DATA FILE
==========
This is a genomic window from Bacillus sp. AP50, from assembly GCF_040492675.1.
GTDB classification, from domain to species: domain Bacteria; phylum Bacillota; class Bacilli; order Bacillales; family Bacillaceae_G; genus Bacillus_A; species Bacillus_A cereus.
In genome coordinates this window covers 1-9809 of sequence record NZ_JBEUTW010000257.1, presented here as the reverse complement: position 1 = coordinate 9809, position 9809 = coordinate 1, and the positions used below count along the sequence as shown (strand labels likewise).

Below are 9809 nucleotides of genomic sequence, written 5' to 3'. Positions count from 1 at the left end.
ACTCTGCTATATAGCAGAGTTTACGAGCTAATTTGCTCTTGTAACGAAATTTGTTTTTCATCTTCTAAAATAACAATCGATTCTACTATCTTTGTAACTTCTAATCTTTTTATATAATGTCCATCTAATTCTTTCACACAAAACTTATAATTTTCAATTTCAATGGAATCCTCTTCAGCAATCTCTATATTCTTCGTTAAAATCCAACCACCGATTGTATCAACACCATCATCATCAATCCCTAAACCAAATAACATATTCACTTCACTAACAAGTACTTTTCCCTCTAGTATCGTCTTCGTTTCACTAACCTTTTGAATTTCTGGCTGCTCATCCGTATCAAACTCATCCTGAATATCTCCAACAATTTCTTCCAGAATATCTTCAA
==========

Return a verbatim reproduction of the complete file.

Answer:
This is a genomic window from Bacillus sp. AP50, from assembly GCF_040492675.1.
GTDB classification, from domain to species: domain Bacteria; phylum Bacillota; class Bacilli; order Bacillales; family Bacillaceae_G; genus Bacillus_A; species Bacillus_A cereus.
In genome coordinates this window covers 1-9809 of sequence record NZ_JBEUTW010000257.1, presented here as the reverse complement: position 1 = coordinate 9809, position 9809 = coordinate 1, and the positions used below count along the sequence as shown (strand labels likewise).

Below are 9809 nucleotides of genomic sequence, written 5' to 3'. Positions count from 1 at the left end.
ACTCTGCTATATAGCAGAGTTTACGAGCTAATTTGCTCTTGTAACGAAATTTGTTTTTCATCTTCTAAAATAACAATCGATTCTACTATCTTTGTAACTTCTAATCTTTTTATATAATGTCCATCTAATTCTTTCACACAAAACTTATAATTTTCAATTTCAATGGAATCCTCTTCAGCAATCTCTATATTCTTCGTTAAAATCCAACCACCGATTGTATCAACACCATCATCATCAATCCCTAAACCAAATAACATATTCACTTCACTAACAAGTACTTTTCCCTCTAGTATCGTCTTCGTTTCACTAACCTTTTGAATTTCTGGCTGCTCATCCGTATCAAACTCATCCTGAATATCTCCAACAATTTCTTCCAGAATATCTTCAA